On August 12, 2004, the United States Trustee moved to covert the pending cases to Chapter 7 or, in the alternative, appoint a Trustee pursuant to 11 U.S.C. § 1104. By Order dated September 16, 2004, the Bankruptcy Court appointed Appellee Paul Levine, Esq. as the Chapter 11 Trustee. Reserve Capital Corp. v. Levine, No. 6:05-CV-00743, 2007 WL 329179 at * 2 (N.D.N.Y. 2007). In November 2004, the Trustee filed a motion pursuant to Federal Rule of Bankruptcy Procedure 9019 to compromise certain terms of the Reserve Capital Chapter 11 settlement. In the motion, the Trustee sought to liquidate three sources of money to help fund the bankruptcy estates: (1) a present value lump sum payment of the estate's share of the consulting fee; (2) a payment in exchange for the estate's conveyance of their 2% equity interest in Tioga Downs, LLC; and (3) a payment on account of the agreement to fund money into the bankruptcy estates in recognition of priority tax claims.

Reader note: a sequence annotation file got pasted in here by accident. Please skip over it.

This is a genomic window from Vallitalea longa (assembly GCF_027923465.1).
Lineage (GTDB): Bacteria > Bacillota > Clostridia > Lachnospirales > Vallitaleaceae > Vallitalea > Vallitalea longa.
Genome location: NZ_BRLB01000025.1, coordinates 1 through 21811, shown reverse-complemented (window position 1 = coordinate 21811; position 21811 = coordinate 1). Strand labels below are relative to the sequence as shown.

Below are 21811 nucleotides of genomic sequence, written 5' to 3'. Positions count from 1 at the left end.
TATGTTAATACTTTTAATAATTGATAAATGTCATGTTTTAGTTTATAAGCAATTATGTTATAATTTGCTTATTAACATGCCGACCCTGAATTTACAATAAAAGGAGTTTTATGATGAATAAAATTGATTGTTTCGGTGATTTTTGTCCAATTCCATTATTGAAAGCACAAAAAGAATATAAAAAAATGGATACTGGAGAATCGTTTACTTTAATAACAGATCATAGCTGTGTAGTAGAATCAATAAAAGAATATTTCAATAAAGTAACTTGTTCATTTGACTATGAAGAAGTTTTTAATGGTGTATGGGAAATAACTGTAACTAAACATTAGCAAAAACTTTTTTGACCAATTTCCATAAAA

On March 7, 2005 the Bankruptcy Court issued a Decision and Order, holding that the Trustee's compromise was fair and reasonable. It allowed the Trustee to enter into the settlements that he had proposed. Thereafter, an Order of the Bankruptcy Court, dated June 7, 2006, authorized the Trustee to appoint a real estate broker to sell the Hawkins' residence. As the Bankruptcy Court had determined that any rights Hawkins believed he had under the Memorandum Agreement predating the appointment of the Chapter 11 Trustee and approved Compromise should be addressed as a contract matter in state court, an eviction proceeding for the residence occupied by Hawkins was commenced before Hon. Jeffrey A. Tait, Justice of the New York State Supreme Court, Broome County; ultimately, in February 2008, summary judgment was granted in favor of the Trustee based upon findings that the Hawkins Family, LLC was the undisputed owner of the property, the Hawkins were tenants and that the terms of the Memorandum Agreement had never been performed.